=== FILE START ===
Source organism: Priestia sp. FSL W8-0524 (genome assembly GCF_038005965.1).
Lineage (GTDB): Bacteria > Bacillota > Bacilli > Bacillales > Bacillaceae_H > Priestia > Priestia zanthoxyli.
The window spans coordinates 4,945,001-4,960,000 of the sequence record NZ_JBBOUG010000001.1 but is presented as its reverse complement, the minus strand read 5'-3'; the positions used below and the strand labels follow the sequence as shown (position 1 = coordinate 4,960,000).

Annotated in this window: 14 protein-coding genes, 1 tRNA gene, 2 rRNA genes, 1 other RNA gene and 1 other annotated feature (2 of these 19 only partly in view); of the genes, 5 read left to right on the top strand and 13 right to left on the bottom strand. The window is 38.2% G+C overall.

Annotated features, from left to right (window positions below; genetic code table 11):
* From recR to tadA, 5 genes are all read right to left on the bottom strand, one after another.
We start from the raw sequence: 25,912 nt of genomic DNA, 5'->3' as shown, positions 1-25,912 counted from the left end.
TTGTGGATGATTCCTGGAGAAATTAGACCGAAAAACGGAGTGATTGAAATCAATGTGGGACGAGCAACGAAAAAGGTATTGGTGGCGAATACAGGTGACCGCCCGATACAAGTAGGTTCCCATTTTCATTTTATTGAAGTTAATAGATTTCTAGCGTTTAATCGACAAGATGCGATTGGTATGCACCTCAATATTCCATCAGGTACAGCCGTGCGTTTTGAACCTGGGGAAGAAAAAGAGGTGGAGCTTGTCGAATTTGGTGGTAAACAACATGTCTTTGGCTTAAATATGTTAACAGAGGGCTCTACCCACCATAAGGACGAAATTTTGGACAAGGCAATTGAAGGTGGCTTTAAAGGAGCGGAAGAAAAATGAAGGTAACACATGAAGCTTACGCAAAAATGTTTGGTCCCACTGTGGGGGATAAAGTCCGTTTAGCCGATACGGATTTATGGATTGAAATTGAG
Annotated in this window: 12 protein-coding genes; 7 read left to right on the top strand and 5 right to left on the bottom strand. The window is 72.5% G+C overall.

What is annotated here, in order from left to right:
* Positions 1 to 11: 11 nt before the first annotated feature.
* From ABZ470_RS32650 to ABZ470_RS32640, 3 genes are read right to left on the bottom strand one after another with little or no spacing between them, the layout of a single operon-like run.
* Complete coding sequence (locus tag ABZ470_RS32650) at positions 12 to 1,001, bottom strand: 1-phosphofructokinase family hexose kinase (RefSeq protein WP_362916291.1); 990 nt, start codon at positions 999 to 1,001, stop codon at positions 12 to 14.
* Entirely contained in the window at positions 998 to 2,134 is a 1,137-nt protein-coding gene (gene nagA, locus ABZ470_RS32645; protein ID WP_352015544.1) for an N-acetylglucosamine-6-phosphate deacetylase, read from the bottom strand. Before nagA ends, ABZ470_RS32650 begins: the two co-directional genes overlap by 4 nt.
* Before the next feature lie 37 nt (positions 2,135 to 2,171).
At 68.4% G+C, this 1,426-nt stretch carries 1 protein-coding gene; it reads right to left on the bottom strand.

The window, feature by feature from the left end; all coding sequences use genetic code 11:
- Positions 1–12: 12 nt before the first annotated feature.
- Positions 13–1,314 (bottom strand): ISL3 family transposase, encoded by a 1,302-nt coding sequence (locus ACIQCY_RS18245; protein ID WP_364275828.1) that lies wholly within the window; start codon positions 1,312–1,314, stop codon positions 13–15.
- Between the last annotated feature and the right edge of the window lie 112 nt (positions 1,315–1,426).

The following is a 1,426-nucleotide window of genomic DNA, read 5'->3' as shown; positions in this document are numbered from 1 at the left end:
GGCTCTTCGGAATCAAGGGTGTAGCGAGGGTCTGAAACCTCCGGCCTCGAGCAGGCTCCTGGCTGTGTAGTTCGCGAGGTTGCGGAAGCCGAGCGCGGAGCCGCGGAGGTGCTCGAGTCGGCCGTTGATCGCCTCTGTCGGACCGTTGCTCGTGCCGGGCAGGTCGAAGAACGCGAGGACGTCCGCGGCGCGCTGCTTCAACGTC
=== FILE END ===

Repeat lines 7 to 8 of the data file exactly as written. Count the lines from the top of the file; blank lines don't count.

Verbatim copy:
We start from the raw sequence: 25,912 nt of genomic DNA, 5'->3' as shown, positions 1-25,912 counted from the left end.
TTGTGGATGATTCCTGGAGAAATTAGACCGAAAAACGGAGTGATTGAAATCAATGTGGGACGAGCAACGAAAAAGGTATTGGTGGCGAATACAGGTGACCGCCCGATACAAGTAGGTTCCCATTTTCATTTTATTGAAGTTAATAGATTTCTAGCGTTTAATCGACAAGATGCGATTGGTATGCACCTCAATATTCCATCAGGTACAGCCGTGCGTTTTGAACCTGGGGAAGAAAAAGAGGTGGAGCTTGTCGAATTTGGTGGTAAACAACATGTCTTTGGCTTAAATATGTTAACAGAGGGCTCTACCCACCATAAGGACGAAATTTTGGACAAGGCAATTGAAGGTGGCTTTAAAGGAGCGGAAGAAAAATGAAGGTAACACATGAAGCTTACGCAAAAATGTTTGGTCCCACTGTGGGGGATAAAGTCCGTTTAGCCGATACGGATTTATGGATTGAAATTGAG